Rewind – Moyle Park House
By Sean Heffernan
This week we are hopping on a 66 bus to the Lucan Road/N4, then we will walk through the Liffey Valley Shopping Centre to Fonthill Road where we will get on a 76 bus.
We will get off at Orchard Road in Clondalkin Village, turn right down Main Street and take a left onto Convent Road where we will arrive at this weeks location, Moyle Park House – on the gorunds of Moyle Park College.
Former home of the Calbeck family
It is reckoned the house was built in 1782 by the wealthy Caldbeck family, and William was the first owner of the sizable dwelling.
He was an architect designing bank branches and other small commercial premises all over Ireland.
He essentially was on a retainer with The National Bank who commissioned him to design any new branches they planned to open.
Only a few years previously the Grand Canal opened up to traffic and this proved to be a boom for the area that is now known as Dublin 22.
One of the more interesting and notable buildings he designed was The Church of the Immaculate Conception & St. Killian in Clondalkin village.
Up to that point there was only one church in the area, St. John’s Church of Ireland which still operates to this day on what is now known as Tower Road.
The house owned by the Marist Brothers in more recent years
The later church was donated by the Caldbeck family to the people of the newly created Roman Catholic parish district upon completion in 1862.
The church was built in the Gothic style which was all the rage at the time, and it features beautiful stained-glass windows created by the noted artist William Early.
He had a workshop on Camden Street which he set up after spending some time in England being tutored by the renowned AWN Pugin who was seen as the mastermind behind the Gothic Revival in the British Isles.
William also had a very profitable sideline as a Barrister, and the two jobs enabled him to earn enough money to build such a big dwelling.
As you know Dublin and surrounding areas were a hive of insurrectionist activity at this time, as people opposed to British rule in Ireland launch guerrilla attacks against the colonial state apparatus on this island.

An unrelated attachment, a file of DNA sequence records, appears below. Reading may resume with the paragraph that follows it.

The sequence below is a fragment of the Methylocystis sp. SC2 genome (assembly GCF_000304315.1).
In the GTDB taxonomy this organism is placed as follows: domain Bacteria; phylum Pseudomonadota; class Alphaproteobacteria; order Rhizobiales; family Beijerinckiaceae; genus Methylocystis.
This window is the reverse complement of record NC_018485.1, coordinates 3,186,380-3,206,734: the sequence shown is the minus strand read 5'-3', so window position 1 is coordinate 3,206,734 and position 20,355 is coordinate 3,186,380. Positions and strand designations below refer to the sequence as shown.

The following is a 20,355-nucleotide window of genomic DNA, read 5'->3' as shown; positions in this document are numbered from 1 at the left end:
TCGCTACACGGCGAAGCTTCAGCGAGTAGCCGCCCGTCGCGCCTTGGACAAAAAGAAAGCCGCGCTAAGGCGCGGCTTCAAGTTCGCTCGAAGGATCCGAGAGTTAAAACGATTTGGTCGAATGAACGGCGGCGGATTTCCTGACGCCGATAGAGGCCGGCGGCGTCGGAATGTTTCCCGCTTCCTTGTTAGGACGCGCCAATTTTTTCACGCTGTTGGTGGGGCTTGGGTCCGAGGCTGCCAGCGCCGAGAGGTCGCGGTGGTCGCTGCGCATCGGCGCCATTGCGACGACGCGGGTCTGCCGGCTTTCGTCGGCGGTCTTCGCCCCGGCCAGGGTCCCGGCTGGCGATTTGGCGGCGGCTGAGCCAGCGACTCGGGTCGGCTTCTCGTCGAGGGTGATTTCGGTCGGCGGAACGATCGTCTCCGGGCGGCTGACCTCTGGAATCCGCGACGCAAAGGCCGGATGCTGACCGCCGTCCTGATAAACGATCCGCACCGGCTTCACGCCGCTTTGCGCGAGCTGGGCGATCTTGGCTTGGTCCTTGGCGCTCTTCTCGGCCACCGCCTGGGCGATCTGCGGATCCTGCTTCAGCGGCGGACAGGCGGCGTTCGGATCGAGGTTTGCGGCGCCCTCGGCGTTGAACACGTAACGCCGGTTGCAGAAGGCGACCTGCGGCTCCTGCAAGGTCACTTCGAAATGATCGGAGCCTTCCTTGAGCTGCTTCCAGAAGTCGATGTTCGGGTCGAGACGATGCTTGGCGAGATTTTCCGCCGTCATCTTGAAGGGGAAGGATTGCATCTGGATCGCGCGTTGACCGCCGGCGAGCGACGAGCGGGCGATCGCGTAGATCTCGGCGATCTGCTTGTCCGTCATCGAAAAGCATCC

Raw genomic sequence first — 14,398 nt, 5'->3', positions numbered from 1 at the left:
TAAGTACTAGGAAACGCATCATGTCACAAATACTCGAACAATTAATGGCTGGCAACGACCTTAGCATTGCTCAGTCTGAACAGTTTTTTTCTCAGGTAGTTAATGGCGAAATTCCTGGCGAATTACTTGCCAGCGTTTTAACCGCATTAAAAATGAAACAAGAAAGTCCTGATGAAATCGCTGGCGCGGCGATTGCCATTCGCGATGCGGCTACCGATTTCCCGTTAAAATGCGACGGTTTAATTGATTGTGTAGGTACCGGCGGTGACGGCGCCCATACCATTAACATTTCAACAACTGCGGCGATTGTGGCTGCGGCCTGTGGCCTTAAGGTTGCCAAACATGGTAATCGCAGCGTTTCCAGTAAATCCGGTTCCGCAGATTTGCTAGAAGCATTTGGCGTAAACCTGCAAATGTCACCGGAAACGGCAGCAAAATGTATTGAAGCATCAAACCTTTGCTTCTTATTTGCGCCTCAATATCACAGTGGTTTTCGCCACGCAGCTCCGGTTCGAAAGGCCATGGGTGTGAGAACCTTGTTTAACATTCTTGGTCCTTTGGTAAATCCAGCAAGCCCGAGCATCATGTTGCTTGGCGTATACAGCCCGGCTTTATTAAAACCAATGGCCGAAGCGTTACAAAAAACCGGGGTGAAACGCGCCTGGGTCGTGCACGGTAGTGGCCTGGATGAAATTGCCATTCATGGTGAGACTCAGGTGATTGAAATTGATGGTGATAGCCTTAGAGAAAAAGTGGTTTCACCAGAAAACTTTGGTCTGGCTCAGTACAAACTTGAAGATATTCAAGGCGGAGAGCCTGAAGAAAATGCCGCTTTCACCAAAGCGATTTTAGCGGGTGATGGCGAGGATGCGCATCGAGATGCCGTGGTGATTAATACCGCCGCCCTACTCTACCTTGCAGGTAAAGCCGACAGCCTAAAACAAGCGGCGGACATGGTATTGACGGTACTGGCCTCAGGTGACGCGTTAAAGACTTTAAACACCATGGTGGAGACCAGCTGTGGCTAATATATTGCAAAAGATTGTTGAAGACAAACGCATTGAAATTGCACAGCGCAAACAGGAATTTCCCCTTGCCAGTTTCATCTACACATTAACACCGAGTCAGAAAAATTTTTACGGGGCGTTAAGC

One of the more interesting buildings built along the bid house was a gunpowder mill, these were a relatively common occurrence on this island at the time, as people of powerful disposition built them to hand over the amunitions to the local soldiers barracks as an act of fealty to the Monarch of the day.
A lot of British regular army troops had been taken from here to go and fight in what ultimately was to become known as the War of Independence, so many of the wealthy landowners signed up to be part of an “Irish Volunteer Force” which essentially was committing their workers and tenants to fight in defence of the crown if the Spanish or French were to once more try to reach these shores.
These mills were located where the Mill Shopping centre and the adjoining McDonalds are today.
In 1787 there was a massive explosion at the gunpowder depot and it is said noise could be ‘heard as far away as Dublin city centre’.
A Freeman’s journal report on the fire stated amongst other things, that a large quantity of fish were found dead in the nearby canal, and a fox that had been placed in a kennel on Belgard Hill had got such a fright that he broke the chains and kept running until he came to the side of the canal in Clondalkin, whereupon some boatmen took care of him.
Local legend also has it that Margaret Donovan ‘a respected milk-maid from the east end of Clondalkin’ was cured of her rheumatism and that a tooth which had caused her no end of pain popped out.
Not to be outdone, it was also claimed that her eldest son who was deaf and unable to speak at once roared out “Oh Mother is that the Napper Tandy?”
The remarkable thing was that while buildings in the direction of Ballyfermot were damaged, such as the direction of the gale that blew that night, Moyle Park House itself emerged largely unscathed as a result of the massive explosion.
Despite the very real danger of another massive explosion occurring if they were to rebuild such a premises, the Caldbeck’s wasted no time in doing just that.
Given the amount of wars the British Forces had been engaged in, the high price of gunpowder made its production a very profitable business and this obviously was far more important than any health and safety concerns.
The house and lands are now the site for Moyle Park College, which had a big celebration two years ago when it turned 60, and it has retained the close affinity with the Marist Brothers, who are the chaplains of the school.
The Caldbecks were known for their acts of Philanthropy, and the sixth year students who walk out it’s doors for the last time to a bright future as a result of the excellent education they received in that educational establishment, can thank William Caldbeck and his family for essentially being the catalyst that lead to the school being built.